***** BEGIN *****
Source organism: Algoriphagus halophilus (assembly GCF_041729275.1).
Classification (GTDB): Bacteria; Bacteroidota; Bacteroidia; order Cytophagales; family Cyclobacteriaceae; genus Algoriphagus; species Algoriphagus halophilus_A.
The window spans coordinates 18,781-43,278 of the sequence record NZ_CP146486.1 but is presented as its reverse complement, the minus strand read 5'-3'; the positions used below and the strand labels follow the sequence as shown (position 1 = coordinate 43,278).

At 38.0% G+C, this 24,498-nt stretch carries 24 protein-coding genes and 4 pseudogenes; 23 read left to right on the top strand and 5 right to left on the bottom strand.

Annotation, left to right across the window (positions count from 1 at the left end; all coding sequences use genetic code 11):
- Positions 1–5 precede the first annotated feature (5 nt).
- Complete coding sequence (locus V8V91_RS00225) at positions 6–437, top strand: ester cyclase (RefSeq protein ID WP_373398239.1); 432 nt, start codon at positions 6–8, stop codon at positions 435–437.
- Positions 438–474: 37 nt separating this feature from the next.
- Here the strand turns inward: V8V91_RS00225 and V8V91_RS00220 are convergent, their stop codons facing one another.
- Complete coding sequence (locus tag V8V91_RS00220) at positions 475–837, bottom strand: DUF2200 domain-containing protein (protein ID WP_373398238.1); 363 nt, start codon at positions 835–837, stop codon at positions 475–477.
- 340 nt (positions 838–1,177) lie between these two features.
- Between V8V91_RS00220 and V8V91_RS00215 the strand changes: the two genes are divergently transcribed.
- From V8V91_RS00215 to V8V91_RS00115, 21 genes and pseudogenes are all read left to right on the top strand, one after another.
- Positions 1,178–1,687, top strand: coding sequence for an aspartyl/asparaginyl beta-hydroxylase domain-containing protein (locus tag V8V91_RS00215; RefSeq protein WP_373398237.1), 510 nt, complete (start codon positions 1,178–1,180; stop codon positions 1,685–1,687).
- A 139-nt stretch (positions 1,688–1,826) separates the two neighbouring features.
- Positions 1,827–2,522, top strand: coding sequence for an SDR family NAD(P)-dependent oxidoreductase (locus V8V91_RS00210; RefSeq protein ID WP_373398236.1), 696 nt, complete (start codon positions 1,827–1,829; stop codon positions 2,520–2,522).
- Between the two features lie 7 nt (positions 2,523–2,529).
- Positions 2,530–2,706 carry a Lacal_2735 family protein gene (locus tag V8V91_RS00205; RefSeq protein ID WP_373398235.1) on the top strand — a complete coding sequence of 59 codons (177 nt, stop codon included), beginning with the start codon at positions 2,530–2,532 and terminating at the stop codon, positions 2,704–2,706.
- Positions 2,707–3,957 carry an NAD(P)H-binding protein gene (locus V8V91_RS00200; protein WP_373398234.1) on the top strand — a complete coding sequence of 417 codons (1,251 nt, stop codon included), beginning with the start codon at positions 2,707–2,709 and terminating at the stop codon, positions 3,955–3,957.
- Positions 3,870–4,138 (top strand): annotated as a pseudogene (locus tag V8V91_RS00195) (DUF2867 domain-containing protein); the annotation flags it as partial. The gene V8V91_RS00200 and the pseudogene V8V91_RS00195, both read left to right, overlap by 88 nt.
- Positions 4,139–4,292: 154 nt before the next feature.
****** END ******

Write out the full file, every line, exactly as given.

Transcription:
Source organism: Algoriphagus halophilus (assembly GCF_041729275.1).
Classification (GTDB): Bacteria; Bacteroidota; Bacteroidia; order Cytophagales; family Cyclobacteriaceae; genus Algoriphagus; species Algoriphagus halophilus_A.
The window spans coordinates 18,781-43,278 of the sequence record NZ_CP146486.1 but is presented as its reverse complement, the minus strand read 5'-3'; the positions used below and the strand labels follow the sequence as shown (position 1 = coordinate 43,278).

At 38.0% G+C, this 24,498-nt stretch carries 24 protein-coding genes and 4 pseudogenes; 23 read left to right on the top strand and 5 right to left on the bottom strand.

Annotation, left to right across the window (positions count from 1 at the left end; all coding sequences use genetic code 11):
- Positions 1–5 precede the first annotated feature (5 nt).
- Complete coding sequence (locus V8V91_RS00225) at positions 6–437, top strand: ester cyclase (RefSeq protein ID WP_373398239.1); 432 nt, start codon at positions 6–8, stop codon at positions 435–437.
- Positions 438–474: 37 nt separating this feature from the next.
- Here the strand turns inward: V8V91_RS00225 and V8V91_RS00220 are convergent, their stop codons facing one another.
- Complete coding sequence (locus tag V8V91_RS00220) at positions 475–837, bottom strand: DUF2200 domain-containing protein (protein ID WP_373398238.1); 363 nt, start codon at positions 835–837, stop codon at positions 475–477.
- 340 nt (positions 838–1,177) lie between these two features.
- Between V8V91_RS00220 and V8V91_RS00215 the strand changes: the two genes are divergently transcribed.
- From V8V91_RS00215 to V8V91_RS00115, 21 genes and pseudogenes are all read left to right on the top strand, one after another.
- Positions 1,178–1,687, top strand: coding sequence for an aspartyl/asparaginyl beta-hydroxylase domain-containing protein (locus tag V8V91_RS00215; RefSeq protein WP_373398237.1), 510 nt, complete (start codon positions 1,178–1,180; stop codon positions 1,685–1,687).
- A 139-nt stretch (positions 1,688–1,826) separates the two neighbouring features.
- Positions 1,827–2,522, top strand: coding sequence for an SDR family NAD(P)-dependent oxidoreductase (locus V8V91_RS00210; RefSeq protein ID WP_373398236.1), 696 nt, complete (start codon positions 1,827–1,829; stop codon positions 2,520–2,522).
- Between the two features lie 7 nt (positions 2,523–2,529).
- Positions 2,530–2,706 carry a Lacal_2735 family protein gene (locus tag V8V91_RS00205; RefSeq protein ID WP_373398235.1) on the top strand — a complete coding sequence of 59 codons (177 nt, stop codon included), beginning with the start codon at positions 2,530–2,532 and terminating at the stop codon, positions 2,704–2,706.
- Positions 2,707–3,957 carry an NAD(P)H-binding protein gene (locus V8V91_RS00200; protein WP_373398234.1) on the top strand — a complete coding sequence of 417 codons (1,251 nt, stop codon included), beginning with the start codon at positions 2,707–2,709 and terminating at the stop codon, positions 3,955–3,957.
- Positions 3,870–4,138 (top strand): annotated as a pseudogene (locus tag V8V91_RS00195) (DUF2867 domain-containing protein); the annotation flags it as partial. The gene V8V91_RS00200 and the pseudogene V8V91_RS00195, both read left to right, overlap by 88 nt.
- Positions 4,139–4,292: 154 nt before the next feature.